8. From Ghent to Courtrai and Tournai.
Railway from Ghent to Courtrai (27'/a M.) in l'Ahr. (fares 3 fr. 35,
2fr. 50, lfr. 70 c.) ; from Courtrai to Tournai (19 M.) in 1 hr. (2fr. 15, 1 fr. 60,
lfr. 10c). From Tournai to Brussels, see R. 11.
From Ghent to (6 M.) La Pinte, see p. 28. The line to Oude¬
narde, Leuze, and Mons here diverges to the left.
From Ghent to Oudenarde, 17 M., railway in 50 min. (fares 2 fr. 5,
1 fr. 55, 1 fr. 5 c); to Leuze. 36V2 M., in 13/4 hr. (4 fr. 50, 3 fr. 35, 2 fr.
25 c); via St. Ghislain to Mons, 58 M., in 3'A hrs. (7 fr. 15, 5 fr. 40, 3 fr.
60 c). — Stations: Eecke-Nazareth, Gavre-Asper, Synghem, Eyne, and
Oudenarde (p. 30), the junction of the line from Brussels to Courtrai
(R. 6). Then Leupeghem, Etichove, Renaix (where branches diverge to
Courtrai and Bassilly, p. 63), Anvaing, Frasnes, Leuze (junction of the
Brussels-Lille line, p. 62), Basecles, Blaton (p. 62), Pommeroeul, SI. Ghis¬
lain (p. 163). 5S M. Mons, see p. 162.
7!/.2 M. Deurle; 10 M. Deynze (route thence to Thielt and Ingel¬
miinster, seep. 28); 14M. Machelen; 15y2 M. Olsene; 19M. Waere-
ghem. junction for the connecting line between Anseghem (p. 31)
and Ingelmiinster (p. 28); 22 M. Desselghem; 24 M. Haerlebeke,
where tobacco is extensively grown.
27y2 M. Courtrai, Flem. Kortryk (*Lion d'Or, moderate; Hotel
du Damier, both in the Grand' Place; Hotel Royal and Hotel du
Midi, at the station; opposite, Hotel du Nord; Rail. Restaurant;
Cafe Beige and Cafe Francois, in the market-place), a manufacturing
town with 27,000 inhab., situated on the Ley (Lys), is famous
for its table-linen and its lace, in the manufacture of which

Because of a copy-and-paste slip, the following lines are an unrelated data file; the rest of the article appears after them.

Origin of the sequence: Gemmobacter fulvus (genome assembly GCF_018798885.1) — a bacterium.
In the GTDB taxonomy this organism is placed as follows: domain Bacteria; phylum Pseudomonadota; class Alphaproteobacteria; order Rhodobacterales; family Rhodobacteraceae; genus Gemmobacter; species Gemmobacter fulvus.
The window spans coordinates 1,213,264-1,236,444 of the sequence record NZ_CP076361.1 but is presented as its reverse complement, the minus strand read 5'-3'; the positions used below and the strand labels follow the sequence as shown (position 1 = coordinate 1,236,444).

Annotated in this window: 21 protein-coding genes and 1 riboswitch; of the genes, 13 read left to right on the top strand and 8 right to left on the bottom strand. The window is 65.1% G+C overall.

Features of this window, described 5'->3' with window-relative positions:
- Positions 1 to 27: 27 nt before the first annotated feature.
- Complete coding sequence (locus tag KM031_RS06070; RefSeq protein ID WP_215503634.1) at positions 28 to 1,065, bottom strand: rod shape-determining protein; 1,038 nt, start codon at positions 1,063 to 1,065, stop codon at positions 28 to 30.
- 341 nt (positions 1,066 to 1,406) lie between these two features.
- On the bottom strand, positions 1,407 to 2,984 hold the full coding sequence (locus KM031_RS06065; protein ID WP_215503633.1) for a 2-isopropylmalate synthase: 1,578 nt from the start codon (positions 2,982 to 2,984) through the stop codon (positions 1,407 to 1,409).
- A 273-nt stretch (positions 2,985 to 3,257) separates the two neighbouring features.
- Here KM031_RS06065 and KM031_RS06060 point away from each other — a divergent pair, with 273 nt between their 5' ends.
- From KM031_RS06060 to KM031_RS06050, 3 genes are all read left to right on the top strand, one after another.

5000-6000 women are employed. The flax of Courtrai enjoys a
high reputation, and is manufactured in various districts of Belgium,
as well as in the town itself. It is prepared with great care and
skill. After being cut, it is carefully sunned and dried, stored
for a year, then steeped in the water of the Ley, and sent to the
factory. About one-twentieth of the soil in the environs produces
flax. There are also extensive bleaching-grounds in the vicinity. —
Two or three hours suffice for seeing the town.
The street (Rue du Chemin de Fer) running straight from the
station, and then turning to the right, leads to the large market¬
place (Groote Markt or Grande Place) where the town-hall rises on
the left and the belfry on the right.
The *Town Hall, erected in 1526-28, has been completely
restored since 1846, and the facade embellished with statues in
the original style. Two richly-decorated *Chimney-pieces in the
interior are worthy of notice. One of them, in the Salle Eche-
vinale on the ground-floor, is adorned with the coats - of-arms of
the allied towns of Ghent and Bruges, the standard-bearers of the
knights of Courtrai, a figure of the Virgin, and statues of Archduke
Albert and his wife. This room has been embellished with well-
painted frescoes from the history of Flanders by Guffens and
Swerts, completed in 1875. The principal of these represent the
Departure of Baldwin IX., Count of Flanders, at the commencement
Baedrker's Belgium and Holland. 8th Edit. 4